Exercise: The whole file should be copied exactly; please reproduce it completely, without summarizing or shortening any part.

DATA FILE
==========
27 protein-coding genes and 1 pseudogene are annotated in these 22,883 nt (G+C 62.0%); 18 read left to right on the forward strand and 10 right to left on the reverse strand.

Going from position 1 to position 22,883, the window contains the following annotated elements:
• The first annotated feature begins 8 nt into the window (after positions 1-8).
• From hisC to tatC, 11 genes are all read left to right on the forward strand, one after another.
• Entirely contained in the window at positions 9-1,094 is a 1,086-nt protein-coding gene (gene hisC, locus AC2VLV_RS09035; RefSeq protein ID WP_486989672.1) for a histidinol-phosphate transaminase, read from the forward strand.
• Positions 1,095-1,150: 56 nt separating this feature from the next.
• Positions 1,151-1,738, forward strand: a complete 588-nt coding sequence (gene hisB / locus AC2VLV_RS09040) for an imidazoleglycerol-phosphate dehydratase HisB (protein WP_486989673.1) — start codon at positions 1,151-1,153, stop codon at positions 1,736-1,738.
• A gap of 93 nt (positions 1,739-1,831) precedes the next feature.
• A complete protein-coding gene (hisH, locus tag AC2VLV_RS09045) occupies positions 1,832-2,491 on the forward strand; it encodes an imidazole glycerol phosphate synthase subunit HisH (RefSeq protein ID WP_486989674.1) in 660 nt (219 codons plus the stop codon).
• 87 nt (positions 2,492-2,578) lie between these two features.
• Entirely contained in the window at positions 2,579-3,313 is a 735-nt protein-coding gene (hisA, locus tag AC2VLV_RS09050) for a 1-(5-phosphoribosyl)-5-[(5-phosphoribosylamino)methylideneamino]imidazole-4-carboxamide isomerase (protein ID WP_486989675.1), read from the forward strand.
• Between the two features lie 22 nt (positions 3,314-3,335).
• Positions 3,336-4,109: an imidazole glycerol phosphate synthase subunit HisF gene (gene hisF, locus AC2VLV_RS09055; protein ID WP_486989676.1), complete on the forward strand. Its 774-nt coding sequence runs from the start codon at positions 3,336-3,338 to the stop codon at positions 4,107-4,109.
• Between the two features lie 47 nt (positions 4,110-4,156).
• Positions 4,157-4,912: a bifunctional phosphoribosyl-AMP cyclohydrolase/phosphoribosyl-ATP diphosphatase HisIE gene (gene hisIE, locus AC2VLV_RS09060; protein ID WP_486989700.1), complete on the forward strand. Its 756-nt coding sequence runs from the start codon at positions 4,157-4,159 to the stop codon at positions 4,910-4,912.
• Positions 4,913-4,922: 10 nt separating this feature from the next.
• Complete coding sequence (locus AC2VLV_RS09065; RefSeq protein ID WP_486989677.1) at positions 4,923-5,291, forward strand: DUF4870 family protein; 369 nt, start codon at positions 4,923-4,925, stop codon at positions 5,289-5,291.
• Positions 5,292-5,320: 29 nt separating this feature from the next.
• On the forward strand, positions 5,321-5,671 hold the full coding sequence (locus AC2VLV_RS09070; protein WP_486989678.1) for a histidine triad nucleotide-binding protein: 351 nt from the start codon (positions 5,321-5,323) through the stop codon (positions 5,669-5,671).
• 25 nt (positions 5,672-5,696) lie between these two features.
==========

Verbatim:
27 protein-coding genes and 1 pseudogene are annotated in these 22,883 nt (G+C 62.0%); 18 read left to right on the forward strand and 10 right to left on the reverse strand.

Going from position 1 to position 22,883, the window contains the following annotated elements:
• The first annotated feature begins 8 nt into the window (after positions 1-8).
• From hisC to tatC, 11 genes are all read left to right on the forward strand, one after another.
• Entirely contained in the window at positions 9-1,094 is a 1,086-nt protein-coding gene (gene hisC, locus AC2VLV_RS09035; RefSeq protein ID WP_486989672.1) for a histidinol-phosphate transaminase, read from the forward strand.
• Positions 1,095-1,150: 56 nt separating this feature from the next.
• Positions 1,151-1,738, forward strand: a complete 588-nt coding sequence (gene hisB / locus AC2VLV_RS09040) for an imidazoleglycerol-phosphate dehydratase HisB (protein WP_486989673.1) — start codon at positions 1,151-1,153, stop codon at positions 1,736-1,738.
• A gap of 93 nt (positions 1,739-1,831) precedes the next feature.
• A complete protein-coding gene (hisH, locus tag AC2VLV_RS09045) occupies positions 1,832-2,491 on the forward strand; it encodes an imidazole glycerol phosphate synthase subunit HisH (RefSeq protein ID WP_486989674.1) in 660 nt (219 codons plus the stop codon).
• 87 nt (positions 2,492-2,578) lie between these two features.
• Entirely contained in the window at positions 2,579-3,313 is a 735-nt protein-coding gene (hisA, locus tag AC2VLV_RS09050) for a 1-(5-phosphoribosyl)-5-[(5-phosphoribosylamino)methylideneamino]imidazole-4-carboxamide isomerase (protein ID WP_486989675.1), read from the forward strand.
• Between the two features lie 22 nt (positions 3,314-3,335).
• Positions 3,336-4,109: an imidazole glycerol phosphate synthase subunit HisF gene (gene hisF, locus AC2VLV_RS09055; protein ID WP_486989676.1), complete on the forward strand. Its 774-nt coding sequence runs from the start codon at positions 3,336-3,338 to the stop codon at positions 4,107-4,109.
• Between the two features lie 47 nt (positions 4,110-4,156).
• Positions 4,157-4,912: a bifunctional phosphoribosyl-AMP cyclohydrolase/phosphoribosyl-ATP diphosphatase HisIE gene (gene hisIE, locus AC2VLV_RS09060; protein ID WP_486989700.1), complete on the forward strand. Its 756-nt coding sequence runs from the start codon at positions 4,157-4,159 to the stop codon at positions 4,910-4,912.
• Positions 4,913-4,922: 10 nt separating this feature from the next.
• Complete coding sequence (locus AC2VLV_RS09065; RefSeq protein ID WP_486989677.1) at positions 4,923-5,291, forward strand: DUF4870 family protein; 369 nt, start codon at positions 4,923-4,925, stop codon at positions 5,289-5,291.
• Positions 5,292-5,320: 29 nt separating this feature from the next.
• On the forward strand, positions 5,321-5,671 hold the full coding sequence (locus AC2VLV_RS09070; protein WP_486989678.1) for a histidine triad nucleotide-binding protein: 351 nt from the start codon (positions 5,321-5,323) through the stop codon (positions 5,669-5,671).
• 25 nt (positions 5,672-5,696) lie between these two features.